So for the first time since 2015, I’m giving myself permission to only read the reported ICWA cases rather than all of the unreported ones. So what does California do? Start reporting way more cases! Five in this first quarter (as opposed to 1 in 2021).
This case itself notes that this is not a particularly unique, but that by reporting it, just the reporting might lead to compliance.
We publish our opinion not because the errors that occurred are novel but because they are too common. Child protective agencies and juvenile courts have important obligations under ICWA. Failing to satisfy them serves only to add unnecessary uncertainty and delay into proceedings that are already difficult for the children, family members, and caretakers involved. Delayed investigation may also disadvantage tribes in cases where it turns out ICWA does apply, as their opportunity to assume jurisdiction or intervene will come at a late stage in the proceeding.
Unfortunately, I don’t think just reporting a case will lead to compliance, especially when this is the final result:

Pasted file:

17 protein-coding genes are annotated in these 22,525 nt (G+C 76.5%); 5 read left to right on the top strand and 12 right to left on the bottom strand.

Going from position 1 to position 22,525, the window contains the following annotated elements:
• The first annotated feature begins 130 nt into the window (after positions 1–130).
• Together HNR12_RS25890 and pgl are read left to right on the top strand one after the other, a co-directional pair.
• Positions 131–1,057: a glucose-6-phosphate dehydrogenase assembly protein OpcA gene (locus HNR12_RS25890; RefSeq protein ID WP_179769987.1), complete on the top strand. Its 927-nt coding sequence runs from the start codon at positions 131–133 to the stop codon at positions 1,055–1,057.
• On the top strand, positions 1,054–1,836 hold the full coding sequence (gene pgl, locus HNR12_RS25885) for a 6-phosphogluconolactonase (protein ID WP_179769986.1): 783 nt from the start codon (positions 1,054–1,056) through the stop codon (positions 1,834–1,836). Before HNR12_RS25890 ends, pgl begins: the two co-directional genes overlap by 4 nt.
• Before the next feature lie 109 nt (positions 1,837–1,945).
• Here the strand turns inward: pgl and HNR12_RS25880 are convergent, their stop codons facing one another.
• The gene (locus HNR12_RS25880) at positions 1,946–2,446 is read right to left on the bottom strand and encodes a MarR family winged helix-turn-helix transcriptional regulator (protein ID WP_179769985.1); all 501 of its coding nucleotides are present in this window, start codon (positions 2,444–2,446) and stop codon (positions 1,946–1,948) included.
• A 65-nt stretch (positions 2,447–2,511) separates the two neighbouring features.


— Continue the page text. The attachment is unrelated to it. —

We conditionally reverse the section 366.26 orders. On remand, the juvenile court shall (1) direct CFS to comply with the inquiry and notice provisions of ICWA and sections 224.2 and 224.3 and update the court on their inquiry and the tribes’ responses and (2) determine whether ICWA applies. If the court determines ICWA does not apply, the orders terminating parental rights shall be reinstated and further proceedings conducted, as appropriate.
I haven’t crunched the numbers, but I am not convinced conditional reversal helps with compliance. Vivek Sankaran made this argument in the In re Morris case here in Michigan, and the sheer numbers in California indicate conditional reversal doesn’t seem to do much to change practice. I’m not sure reporting the case will change that. I still believe we should be reporting far more of the ICWA cases than we currently do, given that only about 20% of total ICWA appellate cases are reported.